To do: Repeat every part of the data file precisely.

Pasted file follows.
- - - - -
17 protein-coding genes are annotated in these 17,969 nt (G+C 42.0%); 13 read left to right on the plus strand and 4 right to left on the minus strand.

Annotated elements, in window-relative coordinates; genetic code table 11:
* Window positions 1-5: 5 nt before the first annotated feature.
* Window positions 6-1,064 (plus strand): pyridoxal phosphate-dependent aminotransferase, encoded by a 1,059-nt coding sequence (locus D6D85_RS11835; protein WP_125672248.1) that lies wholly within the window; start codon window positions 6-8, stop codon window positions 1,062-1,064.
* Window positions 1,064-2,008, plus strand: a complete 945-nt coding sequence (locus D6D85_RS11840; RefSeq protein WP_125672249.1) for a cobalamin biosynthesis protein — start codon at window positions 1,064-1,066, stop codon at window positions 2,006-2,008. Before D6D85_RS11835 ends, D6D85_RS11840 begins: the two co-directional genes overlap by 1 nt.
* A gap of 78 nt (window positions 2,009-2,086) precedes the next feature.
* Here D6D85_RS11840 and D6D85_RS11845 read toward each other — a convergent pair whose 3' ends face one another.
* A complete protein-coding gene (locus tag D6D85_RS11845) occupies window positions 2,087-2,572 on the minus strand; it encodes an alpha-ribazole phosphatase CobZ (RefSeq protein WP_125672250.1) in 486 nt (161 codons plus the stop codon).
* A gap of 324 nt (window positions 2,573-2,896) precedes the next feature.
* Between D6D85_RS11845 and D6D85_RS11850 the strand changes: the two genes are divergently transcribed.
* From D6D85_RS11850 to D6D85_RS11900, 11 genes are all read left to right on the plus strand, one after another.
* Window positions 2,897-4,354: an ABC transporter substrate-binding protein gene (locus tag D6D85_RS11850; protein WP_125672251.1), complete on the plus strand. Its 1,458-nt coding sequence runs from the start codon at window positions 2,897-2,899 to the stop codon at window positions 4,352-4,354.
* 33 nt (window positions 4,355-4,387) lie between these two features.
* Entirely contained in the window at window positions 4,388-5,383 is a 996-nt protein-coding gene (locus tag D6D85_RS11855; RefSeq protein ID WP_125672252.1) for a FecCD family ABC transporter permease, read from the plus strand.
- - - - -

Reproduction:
17 protein-coding genes are annotated in these 17,969 nt (G+C 42.0%); 13 read left to right on the plus strand and 4 right to left on the minus strand.

Annotated elements, in window-relative coordinates; genetic code table 11:
* Window positions 1-5: 5 nt before the first annotated feature.
* Window positions 6-1,064 (plus strand): pyridoxal phosphate-dependent aminotransferase, encoded by a 1,059-nt coding sequence (locus D6D85_RS11835; protein WP_125672248.1) that lies wholly within the window; start codon window positions 6-8, stop codon window positions 1,062-1,064.
* Window positions 1,064-2,008, plus strand: a complete 945-nt coding sequence (locus D6D85_RS11840; RefSeq protein WP_125672249.1) for a cobalamin biosynthesis protein — start codon at window positions 1,064-1,066, stop codon at window positions 2,006-2,008. Before D6D85_RS11835 ends, D6D85_RS11840 begins: the two co-directional genes overlap by 1 nt.
* A gap of 78 nt (window positions 2,009-2,086) precedes the next feature.
* Here D6D85_RS11840 and D6D85_RS11845 read toward each other — a convergent pair whose 3' ends face one another.
* A complete protein-coding gene (locus tag D6D85_RS11845) occupies window positions 2,087-2,572 on the minus strand; it encodes an alpha-ribazole phosphatase CobZ (RefSeq protein WP_125672250.1) in 486 nt (161 codons plus the stop codon).
* A gap of 324 nt (window positions 2,573-2,896) precedes the next feature.
* Between D6D85_RS11845 and D6D85_RS11850 the strand changes: the two genes are divergently transcribed.
* From D6D85_RS11850 to D6D85_RS11900, 11 genes are all read left to right on the plus strand, one after another.
* Window positions 2,897-4,354: an ABC transporter substrate-binding protein gene (locus tag D6D85_RS11850; protein WP_125672251.1), complete on the plus strand. Its 1,458-nt coding sequence runs from the start codon at window positions 2,897-2,899 to the stop codon at window positions 4,352-4,354.
* 33 nt (window positions 4,355-4,387) lie between these two features.
* Entirely contained in the window at window positions 4,388-5,383 is a 996-nt protein-coding gene (locus tag D6D85_RS11855; RefSeq protein ID WP_125672252.1) for a FecCD family ABC transporter permease, read from the plus strand.